“There were four large windows looking out on the sea with deep window-seats, a big oak table, chairs with bent wooden frames and cane seats, and a huge oaken sideboard. The wine glasses stood ranked on the marble top of the sideboard and a plaster cast of a striper hung over them. The wide boards of the floor were painted green, spattered with white and varnished. On the walls were many framed pictures of sea fowl.”
Additional outbuildings were constructed, the wharf was repaired and locals were hired as cooks, servants, boatmen, fishing attendants and groundskeepers. In the club’s heyday, a staff of 13 lived on the island during the season, which ran from June through October. A caretaker had the lonely job of looking after the buildings and grounds during the winter and attending to the provisioning of the island prior to the start of the fishing season. To see the club through the summer months, the icehouse had to be stocked with 125 tons of ice cut from local ponds. Coal was shipped over from the mainland, groceries were ferried from Newport and the finest fishing tackle of the day was purchased from the early reel-maker Edward vom Hofe in New York City. Vegetables were grown in a garden on East Island, while fresh milk and eggs were provided by a resident cow and chickens. In 1881 an eight-room annex was built next to the clubhouse, and in 1885 a Western Union telegraph cable was laid to provide rapid communication to the mainland.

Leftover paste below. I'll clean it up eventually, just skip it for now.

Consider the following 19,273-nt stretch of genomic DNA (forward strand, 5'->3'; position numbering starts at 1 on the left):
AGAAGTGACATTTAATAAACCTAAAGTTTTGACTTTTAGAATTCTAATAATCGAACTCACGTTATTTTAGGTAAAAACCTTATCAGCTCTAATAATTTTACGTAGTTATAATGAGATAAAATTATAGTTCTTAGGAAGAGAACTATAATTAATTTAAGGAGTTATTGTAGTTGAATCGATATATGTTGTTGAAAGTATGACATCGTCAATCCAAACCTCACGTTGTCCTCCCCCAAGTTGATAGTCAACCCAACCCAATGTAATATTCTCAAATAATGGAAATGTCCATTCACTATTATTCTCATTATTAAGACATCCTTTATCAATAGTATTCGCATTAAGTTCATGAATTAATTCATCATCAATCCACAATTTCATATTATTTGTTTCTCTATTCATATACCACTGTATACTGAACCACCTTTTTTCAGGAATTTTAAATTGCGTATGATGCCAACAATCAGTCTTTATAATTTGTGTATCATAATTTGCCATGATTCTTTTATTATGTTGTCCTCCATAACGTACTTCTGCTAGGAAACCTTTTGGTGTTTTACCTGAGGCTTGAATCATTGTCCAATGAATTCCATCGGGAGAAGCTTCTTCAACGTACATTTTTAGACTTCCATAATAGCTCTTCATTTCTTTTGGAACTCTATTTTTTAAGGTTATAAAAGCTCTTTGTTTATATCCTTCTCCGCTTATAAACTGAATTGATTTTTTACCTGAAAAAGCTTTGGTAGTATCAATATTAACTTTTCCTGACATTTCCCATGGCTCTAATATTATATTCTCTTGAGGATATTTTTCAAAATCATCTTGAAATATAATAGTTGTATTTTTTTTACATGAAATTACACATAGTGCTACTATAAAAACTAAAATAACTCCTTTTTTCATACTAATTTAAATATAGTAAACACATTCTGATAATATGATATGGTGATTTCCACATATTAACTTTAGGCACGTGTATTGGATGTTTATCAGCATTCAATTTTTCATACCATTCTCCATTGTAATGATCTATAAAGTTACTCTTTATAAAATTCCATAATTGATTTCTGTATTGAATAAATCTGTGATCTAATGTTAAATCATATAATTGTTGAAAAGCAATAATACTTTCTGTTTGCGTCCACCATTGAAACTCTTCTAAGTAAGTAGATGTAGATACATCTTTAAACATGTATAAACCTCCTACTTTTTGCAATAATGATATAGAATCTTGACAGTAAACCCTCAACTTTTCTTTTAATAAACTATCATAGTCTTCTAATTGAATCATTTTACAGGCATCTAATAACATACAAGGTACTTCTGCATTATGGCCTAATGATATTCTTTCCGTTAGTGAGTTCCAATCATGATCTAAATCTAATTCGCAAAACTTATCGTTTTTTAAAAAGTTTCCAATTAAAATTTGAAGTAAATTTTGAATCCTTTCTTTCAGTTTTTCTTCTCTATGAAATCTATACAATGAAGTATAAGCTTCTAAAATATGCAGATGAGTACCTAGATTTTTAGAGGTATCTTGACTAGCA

The West Island Club officially opened in June 1865. Per its bylaws, membership was limited to 30 people, each of whom had to pay a $1,000 “subscription fee.” The majority of original members were New York businessmen, stockbrokers, and lawyers. The next largest contingency hailed from Philadelphia, while the remainder came from Newport. Over the club’s 42-year existence, roughly 100 men were admitted as members, among them some of the richest and most influential figures in U.S. politics and business. They included jewelry store owner Charles Tiffany and his son Luis (the famous lamp designer); John L. Cadwalader, assistant secretary of state and president of the New York Public Library and New York Bar Association; Cornelius Vanderbilt, chairman of the board of the New York Central Railroad and builder of the famous Breakers mansion in Newport; Frederick D. Tappan, president of Chase National Bank; Frank Thomson, president of the Pennsylvania Railroad; financier and ship owner Clement Griscom; William Sellers, inventor and president of the Edge Moor Iron Company; William Pepper, head of the University of Pennsylvania; Supreme Court Justice Horace Gray; Rhode Island senator and financier Nelson Aldrich; and Elihu Root, leader of the American Bar who served as secretary of war, secretary of state and senator. Over the years, the club also saw its share of illustrious visitors, including financier J.P. Morgan and presidents Grover Cleveland and Chester A. Arthur.